Unless you are a geologist or a rock hound, you probably don’t think about granite very much. The reality is that in today’s busy world, we have a lot to think about, such as getting the kids up and ready for school, going to work, and what we’re going to have for dinner. We often take things for granted in this world that is full of ease compared to centuries ago. One such object we take for granted in granite.
Granite is an igneous rock made up of various minerals, including quartz, feldspar, micas, amphiboles, and others. It’s the combination and density of the minerals that give the various granites their colour. Granite is formed when molten rock cools, and the slower it cools, the larger its mineral crystals are. Granite is also buried deep in the earth beneath rocks and sediment. This pressure from the rocks and sediment is what creates the heat to melt the rock.
Most granite we see today is near the surface, although it is also mined. HGH Granite based in Ontario supplies granite for architectural uses, landmarks, and memorials. We’ve been in business for over 90 years. In addition, we also offer high-quality stonework as well. We can install, repair, sandblast, and laser etch any granite structure. When you partner with us, we can help you create a one-of-a-kind piece you can treasure forever. Below, we’ll take a look at some of the most famous monuments made from granite. Contact us today for all your granite construction needs!
Mount Rushmore in South Dakota
Perhaps the most famous granite monument in the world is Mount Rushmore in South Dakota. Granite is the most widespread rock on the earth’s crust, and thus it has been used by civilisations around the world to build long-lasting monuments, structures, and buildings. Mount Rushmore was carved from a mountain that was made of exposed granite.
Mount Rushmore includes the faces of American Presidents George Washington, Thomas Jefferson, Abraham Lincoln, and Theodore Roosevelt. Although construction began in 1927, it took 14 years to carve this monument. 450,000 tons of rock was removed during the construction of this granite monument. Originally planned to be much more grandiose, the project ran out of money and settled on the faces instead. If you haven’t visited Mount Rushmore, it is definitely a sight to behold.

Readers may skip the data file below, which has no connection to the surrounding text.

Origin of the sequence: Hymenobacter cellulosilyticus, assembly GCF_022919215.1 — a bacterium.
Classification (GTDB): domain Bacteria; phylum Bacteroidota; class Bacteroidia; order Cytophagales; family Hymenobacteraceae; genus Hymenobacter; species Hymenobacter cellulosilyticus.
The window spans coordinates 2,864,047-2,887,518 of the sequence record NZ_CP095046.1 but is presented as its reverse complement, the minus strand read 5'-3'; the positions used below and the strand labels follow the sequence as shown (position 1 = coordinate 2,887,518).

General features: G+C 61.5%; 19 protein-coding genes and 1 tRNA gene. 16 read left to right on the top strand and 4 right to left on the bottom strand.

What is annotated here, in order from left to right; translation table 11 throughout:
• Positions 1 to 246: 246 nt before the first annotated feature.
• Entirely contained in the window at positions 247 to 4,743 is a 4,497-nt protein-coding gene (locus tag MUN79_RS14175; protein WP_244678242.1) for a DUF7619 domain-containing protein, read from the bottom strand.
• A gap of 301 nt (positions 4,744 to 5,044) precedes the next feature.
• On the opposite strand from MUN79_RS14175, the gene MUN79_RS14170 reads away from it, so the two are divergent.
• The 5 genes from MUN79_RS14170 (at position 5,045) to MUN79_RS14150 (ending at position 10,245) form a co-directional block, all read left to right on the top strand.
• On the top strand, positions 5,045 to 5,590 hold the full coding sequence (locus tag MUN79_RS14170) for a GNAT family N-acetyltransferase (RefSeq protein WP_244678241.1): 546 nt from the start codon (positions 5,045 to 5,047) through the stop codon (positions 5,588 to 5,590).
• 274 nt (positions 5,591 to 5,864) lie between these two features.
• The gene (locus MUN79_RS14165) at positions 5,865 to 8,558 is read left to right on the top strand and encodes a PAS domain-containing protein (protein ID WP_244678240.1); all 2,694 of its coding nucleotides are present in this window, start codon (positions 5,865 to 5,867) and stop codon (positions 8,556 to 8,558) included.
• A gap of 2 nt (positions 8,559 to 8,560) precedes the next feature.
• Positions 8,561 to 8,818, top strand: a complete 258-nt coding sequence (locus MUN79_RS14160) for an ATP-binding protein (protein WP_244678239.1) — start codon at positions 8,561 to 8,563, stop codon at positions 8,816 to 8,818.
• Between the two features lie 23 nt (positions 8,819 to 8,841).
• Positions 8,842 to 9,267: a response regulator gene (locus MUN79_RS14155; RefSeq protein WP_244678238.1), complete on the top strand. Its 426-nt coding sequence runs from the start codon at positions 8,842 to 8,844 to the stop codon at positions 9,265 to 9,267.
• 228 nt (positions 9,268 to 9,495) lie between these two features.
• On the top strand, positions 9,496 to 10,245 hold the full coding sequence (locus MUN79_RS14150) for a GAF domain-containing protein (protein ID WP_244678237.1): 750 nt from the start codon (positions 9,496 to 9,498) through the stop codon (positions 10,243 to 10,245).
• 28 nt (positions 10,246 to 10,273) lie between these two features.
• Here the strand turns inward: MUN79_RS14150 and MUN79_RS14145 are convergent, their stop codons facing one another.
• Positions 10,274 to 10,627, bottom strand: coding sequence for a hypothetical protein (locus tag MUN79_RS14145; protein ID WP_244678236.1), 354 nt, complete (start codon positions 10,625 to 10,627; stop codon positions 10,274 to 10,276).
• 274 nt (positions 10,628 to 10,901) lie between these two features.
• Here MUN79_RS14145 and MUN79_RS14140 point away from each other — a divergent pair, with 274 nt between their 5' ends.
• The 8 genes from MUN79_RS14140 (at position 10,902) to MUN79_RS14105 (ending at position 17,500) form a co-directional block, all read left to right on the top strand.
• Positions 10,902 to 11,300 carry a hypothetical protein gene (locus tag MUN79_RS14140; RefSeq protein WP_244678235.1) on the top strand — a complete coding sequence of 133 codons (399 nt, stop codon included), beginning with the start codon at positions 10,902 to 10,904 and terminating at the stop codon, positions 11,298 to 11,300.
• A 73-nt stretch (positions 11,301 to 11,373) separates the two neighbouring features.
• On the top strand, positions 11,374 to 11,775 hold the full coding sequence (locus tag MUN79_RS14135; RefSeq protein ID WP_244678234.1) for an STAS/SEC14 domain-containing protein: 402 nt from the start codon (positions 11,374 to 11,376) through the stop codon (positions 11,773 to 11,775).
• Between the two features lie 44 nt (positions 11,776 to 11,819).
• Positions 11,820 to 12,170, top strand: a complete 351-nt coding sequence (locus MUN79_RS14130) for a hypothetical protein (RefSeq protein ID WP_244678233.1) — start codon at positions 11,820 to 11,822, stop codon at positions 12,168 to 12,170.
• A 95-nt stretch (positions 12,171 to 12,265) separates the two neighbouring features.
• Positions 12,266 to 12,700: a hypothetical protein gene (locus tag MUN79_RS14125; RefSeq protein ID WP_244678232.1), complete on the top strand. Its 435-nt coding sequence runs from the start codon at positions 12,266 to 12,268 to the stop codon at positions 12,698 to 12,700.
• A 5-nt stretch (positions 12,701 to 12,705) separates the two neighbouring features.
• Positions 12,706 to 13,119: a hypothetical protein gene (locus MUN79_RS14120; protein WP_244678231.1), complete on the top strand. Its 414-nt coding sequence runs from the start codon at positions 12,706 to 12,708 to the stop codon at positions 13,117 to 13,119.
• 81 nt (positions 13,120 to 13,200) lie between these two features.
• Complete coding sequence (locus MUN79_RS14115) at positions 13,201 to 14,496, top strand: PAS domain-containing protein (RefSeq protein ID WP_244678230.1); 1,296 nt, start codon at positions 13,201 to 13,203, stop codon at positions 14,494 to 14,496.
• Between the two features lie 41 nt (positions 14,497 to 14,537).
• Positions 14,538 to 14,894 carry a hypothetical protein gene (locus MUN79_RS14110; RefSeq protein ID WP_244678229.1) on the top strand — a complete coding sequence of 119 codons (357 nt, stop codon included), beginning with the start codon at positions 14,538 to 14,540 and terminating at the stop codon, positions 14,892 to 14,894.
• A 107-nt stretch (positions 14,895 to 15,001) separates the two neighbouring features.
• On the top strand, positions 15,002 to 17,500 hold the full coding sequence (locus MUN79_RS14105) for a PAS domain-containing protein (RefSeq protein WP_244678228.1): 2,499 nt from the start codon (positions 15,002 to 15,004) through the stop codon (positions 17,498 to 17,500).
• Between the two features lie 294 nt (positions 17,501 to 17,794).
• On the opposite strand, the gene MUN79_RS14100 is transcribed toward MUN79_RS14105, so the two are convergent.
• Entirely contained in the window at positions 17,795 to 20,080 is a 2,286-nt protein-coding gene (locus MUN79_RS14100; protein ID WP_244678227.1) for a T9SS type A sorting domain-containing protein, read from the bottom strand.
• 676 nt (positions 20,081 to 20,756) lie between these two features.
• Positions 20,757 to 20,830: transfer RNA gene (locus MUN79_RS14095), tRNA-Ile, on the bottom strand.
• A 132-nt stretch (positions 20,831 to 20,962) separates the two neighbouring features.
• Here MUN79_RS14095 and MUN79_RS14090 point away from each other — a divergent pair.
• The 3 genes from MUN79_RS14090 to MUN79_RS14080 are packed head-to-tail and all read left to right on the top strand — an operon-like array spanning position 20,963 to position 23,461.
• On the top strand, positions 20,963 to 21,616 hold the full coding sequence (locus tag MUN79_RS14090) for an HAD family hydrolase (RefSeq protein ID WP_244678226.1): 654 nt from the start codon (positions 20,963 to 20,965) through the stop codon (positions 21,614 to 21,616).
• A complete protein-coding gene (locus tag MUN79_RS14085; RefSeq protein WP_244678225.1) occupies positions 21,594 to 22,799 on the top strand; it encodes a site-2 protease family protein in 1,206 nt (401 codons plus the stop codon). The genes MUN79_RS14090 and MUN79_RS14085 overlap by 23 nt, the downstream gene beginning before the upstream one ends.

Brihadeeswarar Temple in India
Built out of granite, the Brihadeeswarar Temple in southern India is also a must-see granite monument. This granite temple is dedicated to the Hindu god Shiva. Built between 1003 and 1010 AD, this temple is one of the largest in the world. A moat used to encircle it. It is built in multi-terraces and features inscriptions, frescoes, and sculptures. This granite temple used over 130,000 tons of granite and has a 216-foot tall tower that marks the Sanctum of the temple. This granite temple can be seen anywhere as you enter the city of Thanjavur. A 20-ton granite Nandi (bull) statue constructed from a single stone is built here as well.
The Brihadeeswarar Temple features a Kumbam (apex of the temple) made from a single piece of granite that weighs 80 tons. When you think about the fact that this temple is 1000 years old and that the nearest source of granite is 60 km away, you should be even more in awe of the ingenuity of humans to transport the granite to the temple site, carve it, and then place it altogether (which historians are still stumped as to exactly how this was accomplished). The scope of this project using only simple tools and machinery is almost impossible to imagine without having been there. Add in the fact that this temple was constructed so that when the sun is at its peak no shadow is cast from the temple that hits the ground, and you should be impressed indeed. This granite temple is visited by millions of tourists every year.
Amenhotep III in London